If you didn’t know better, you’d think this was some strange post about psychotherapy. Well, it’s just one of the underlying concepts you need to understand for variant configuration. this is one of the concepts that is easier to describe with a picture. So let’s start with one. $ROOT, $PARENT and $SELF are the different ways to refer to the characteristics in your model. Each of them works a little differently.
Now, what you’ll notice is that we have several nested KMATS at multiple different levels. Now to start this conversation, we’re talking procedures. Using the picture, let’s do a simple table to show you
|Level 4||Level4||Level 3||Level 1|
|Level 3||Level 3||Level 2||Level 1|
|Level 2||Level 2||Level 1||Level 1|
Now, if you look at the picture, we only call out the BOM level at the bottom. In reality, there is a BOM level for each configurable material, but it would be redundant to go through that. The important things to realize is that $ROOT and $SELF always points to the same place. Only $PARENT changes.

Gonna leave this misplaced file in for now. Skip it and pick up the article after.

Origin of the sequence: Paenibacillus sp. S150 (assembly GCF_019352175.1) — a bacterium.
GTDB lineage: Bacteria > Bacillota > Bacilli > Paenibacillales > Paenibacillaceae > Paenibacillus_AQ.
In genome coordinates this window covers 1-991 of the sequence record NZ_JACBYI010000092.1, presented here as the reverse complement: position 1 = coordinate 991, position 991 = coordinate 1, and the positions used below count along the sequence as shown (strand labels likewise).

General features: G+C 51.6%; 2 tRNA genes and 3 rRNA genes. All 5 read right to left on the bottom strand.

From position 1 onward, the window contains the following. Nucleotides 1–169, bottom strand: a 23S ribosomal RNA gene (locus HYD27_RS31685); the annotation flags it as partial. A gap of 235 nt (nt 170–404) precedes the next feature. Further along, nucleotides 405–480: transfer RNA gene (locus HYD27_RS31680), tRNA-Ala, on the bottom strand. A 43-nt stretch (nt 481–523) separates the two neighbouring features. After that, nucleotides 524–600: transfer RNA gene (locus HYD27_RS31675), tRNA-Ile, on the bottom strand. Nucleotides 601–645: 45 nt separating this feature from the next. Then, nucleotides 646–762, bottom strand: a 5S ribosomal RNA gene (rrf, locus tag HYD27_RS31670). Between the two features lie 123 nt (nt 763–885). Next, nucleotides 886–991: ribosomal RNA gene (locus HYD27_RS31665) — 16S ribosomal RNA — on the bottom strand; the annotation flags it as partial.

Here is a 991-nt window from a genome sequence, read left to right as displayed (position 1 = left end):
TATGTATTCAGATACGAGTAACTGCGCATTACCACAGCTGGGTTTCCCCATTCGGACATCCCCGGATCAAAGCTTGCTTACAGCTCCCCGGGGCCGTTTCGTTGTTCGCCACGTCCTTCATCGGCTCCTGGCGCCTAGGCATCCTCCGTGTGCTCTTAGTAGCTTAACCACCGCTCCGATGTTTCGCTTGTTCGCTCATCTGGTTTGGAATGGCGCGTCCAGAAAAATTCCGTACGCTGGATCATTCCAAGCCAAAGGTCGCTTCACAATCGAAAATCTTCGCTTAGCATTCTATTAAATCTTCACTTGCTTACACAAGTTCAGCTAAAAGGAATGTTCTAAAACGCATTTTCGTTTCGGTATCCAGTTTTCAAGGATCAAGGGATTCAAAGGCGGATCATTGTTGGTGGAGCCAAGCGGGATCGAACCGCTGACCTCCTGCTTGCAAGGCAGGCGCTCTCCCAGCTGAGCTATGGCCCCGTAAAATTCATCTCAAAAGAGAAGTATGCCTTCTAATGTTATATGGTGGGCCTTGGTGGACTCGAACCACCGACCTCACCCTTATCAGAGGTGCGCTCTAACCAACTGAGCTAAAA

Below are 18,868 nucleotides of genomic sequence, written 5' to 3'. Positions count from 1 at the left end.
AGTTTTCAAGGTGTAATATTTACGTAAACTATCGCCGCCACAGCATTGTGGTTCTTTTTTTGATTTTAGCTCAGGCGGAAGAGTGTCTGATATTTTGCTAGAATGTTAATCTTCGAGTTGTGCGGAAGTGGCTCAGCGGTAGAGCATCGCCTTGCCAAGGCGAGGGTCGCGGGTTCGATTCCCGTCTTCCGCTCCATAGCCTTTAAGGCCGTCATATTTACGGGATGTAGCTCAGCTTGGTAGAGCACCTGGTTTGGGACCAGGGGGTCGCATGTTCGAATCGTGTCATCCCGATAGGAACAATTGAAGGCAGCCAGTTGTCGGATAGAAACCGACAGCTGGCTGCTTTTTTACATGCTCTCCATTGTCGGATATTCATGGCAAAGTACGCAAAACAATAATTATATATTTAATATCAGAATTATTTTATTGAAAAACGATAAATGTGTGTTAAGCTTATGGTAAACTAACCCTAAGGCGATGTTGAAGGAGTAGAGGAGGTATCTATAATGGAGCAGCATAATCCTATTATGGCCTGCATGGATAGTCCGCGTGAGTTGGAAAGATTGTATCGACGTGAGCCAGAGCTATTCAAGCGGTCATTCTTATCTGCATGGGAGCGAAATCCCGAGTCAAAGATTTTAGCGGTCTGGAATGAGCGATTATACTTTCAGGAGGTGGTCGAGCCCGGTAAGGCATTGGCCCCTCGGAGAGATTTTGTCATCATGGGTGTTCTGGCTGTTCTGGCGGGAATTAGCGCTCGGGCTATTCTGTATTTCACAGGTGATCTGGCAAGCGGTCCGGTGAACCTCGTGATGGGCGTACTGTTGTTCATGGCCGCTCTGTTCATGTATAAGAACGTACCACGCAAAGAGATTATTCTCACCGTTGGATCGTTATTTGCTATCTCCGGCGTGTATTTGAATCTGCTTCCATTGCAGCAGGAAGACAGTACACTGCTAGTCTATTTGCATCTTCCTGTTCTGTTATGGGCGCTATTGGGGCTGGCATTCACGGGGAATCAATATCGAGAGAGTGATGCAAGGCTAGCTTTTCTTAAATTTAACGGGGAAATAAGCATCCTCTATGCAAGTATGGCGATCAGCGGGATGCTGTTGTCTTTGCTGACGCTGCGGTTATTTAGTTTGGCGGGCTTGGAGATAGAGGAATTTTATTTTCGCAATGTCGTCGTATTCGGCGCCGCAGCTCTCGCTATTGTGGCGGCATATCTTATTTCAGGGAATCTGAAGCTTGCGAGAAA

there is an exception to this rule, and because of that, I suggest avoiding $ROOT. The exception is when you take a KMAT that was not part of another configuration, and suddenly add it to the BOM. As soon as you do this, $ROOT suddenly points to a new level. Personally, it’s not a method I like to use. Prefer to use $PARENT, and then I make sure to pass the values from level to level if needed.
This pic comes straight out of SAP help. It’s a little bonus for this blog post to help explain how constraints can deal with the separate levels. In a constraint, the concept of $SELF, $ROOT and $PARENT don’t exist. Everything is about classes and if they are part of each other.
I hope this make sense,
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